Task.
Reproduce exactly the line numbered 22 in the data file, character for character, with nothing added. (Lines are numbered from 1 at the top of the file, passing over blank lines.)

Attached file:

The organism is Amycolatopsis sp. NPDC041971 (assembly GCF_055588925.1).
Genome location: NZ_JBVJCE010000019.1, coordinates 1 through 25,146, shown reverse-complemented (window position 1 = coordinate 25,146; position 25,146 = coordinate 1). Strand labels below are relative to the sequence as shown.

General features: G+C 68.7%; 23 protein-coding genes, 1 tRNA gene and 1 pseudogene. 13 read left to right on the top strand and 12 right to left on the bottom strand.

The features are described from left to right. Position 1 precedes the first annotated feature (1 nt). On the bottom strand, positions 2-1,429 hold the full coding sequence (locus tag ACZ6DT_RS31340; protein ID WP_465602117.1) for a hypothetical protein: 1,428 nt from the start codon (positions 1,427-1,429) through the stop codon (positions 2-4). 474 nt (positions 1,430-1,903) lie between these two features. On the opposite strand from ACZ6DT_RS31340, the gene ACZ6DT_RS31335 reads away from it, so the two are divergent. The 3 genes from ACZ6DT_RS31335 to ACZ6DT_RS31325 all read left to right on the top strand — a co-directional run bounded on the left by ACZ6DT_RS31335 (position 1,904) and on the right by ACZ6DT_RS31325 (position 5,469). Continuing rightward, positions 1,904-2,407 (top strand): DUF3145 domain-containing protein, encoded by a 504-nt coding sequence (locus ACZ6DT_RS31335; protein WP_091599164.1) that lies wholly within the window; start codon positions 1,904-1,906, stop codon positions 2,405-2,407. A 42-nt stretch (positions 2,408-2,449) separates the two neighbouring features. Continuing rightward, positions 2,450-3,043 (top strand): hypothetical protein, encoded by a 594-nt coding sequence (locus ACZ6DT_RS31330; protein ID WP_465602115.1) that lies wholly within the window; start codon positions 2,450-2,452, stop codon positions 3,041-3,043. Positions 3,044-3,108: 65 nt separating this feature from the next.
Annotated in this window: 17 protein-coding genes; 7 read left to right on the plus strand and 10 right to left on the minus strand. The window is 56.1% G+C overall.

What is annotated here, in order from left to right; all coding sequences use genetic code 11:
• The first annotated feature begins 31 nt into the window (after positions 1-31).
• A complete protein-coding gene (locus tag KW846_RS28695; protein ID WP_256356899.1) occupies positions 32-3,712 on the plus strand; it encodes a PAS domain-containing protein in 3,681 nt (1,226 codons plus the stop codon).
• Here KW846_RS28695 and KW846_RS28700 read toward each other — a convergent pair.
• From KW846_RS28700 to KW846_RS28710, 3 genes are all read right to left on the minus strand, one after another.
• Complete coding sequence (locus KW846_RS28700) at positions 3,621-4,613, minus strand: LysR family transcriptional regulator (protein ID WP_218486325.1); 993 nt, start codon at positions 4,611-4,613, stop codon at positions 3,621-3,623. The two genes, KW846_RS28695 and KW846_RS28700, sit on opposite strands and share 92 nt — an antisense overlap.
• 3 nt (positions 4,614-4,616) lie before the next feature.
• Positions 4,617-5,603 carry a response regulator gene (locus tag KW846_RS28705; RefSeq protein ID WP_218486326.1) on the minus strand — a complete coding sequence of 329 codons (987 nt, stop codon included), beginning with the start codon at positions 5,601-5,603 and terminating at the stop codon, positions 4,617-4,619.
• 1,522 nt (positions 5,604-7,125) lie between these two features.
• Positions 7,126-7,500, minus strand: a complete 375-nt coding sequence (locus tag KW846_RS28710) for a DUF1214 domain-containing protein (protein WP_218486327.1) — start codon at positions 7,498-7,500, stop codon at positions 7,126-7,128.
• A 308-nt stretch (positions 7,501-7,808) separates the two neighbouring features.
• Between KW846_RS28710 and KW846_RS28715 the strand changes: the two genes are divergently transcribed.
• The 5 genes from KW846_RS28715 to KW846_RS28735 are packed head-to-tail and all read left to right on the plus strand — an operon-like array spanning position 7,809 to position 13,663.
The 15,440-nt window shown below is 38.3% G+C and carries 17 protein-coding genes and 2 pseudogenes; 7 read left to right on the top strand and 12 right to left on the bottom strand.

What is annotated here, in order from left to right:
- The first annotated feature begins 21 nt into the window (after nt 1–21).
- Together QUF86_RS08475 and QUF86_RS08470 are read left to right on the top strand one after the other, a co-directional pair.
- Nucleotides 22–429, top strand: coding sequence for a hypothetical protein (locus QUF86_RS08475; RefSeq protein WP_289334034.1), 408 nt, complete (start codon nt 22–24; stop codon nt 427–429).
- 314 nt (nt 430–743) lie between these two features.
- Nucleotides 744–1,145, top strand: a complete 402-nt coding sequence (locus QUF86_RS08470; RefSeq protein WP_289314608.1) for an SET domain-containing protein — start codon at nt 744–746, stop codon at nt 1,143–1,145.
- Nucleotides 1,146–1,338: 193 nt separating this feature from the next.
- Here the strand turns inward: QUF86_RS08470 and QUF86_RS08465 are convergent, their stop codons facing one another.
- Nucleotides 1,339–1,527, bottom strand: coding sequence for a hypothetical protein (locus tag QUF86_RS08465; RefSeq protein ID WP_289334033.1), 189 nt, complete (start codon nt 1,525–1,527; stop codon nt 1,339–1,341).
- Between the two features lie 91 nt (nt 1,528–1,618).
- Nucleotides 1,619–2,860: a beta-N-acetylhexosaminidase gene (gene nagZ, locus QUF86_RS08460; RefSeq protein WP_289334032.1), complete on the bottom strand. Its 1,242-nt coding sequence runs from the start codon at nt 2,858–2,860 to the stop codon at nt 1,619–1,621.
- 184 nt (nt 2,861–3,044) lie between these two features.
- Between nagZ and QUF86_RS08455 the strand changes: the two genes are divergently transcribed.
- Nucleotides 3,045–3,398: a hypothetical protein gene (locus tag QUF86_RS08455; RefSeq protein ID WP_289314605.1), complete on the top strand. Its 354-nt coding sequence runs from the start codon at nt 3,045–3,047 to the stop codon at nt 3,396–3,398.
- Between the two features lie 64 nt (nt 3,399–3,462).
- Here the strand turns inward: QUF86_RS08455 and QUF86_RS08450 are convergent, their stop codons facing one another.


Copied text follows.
- Together QUF86_RS08475 and QUF86_RS08470 are read left to right on the top strand one after the other, a co-directional pair.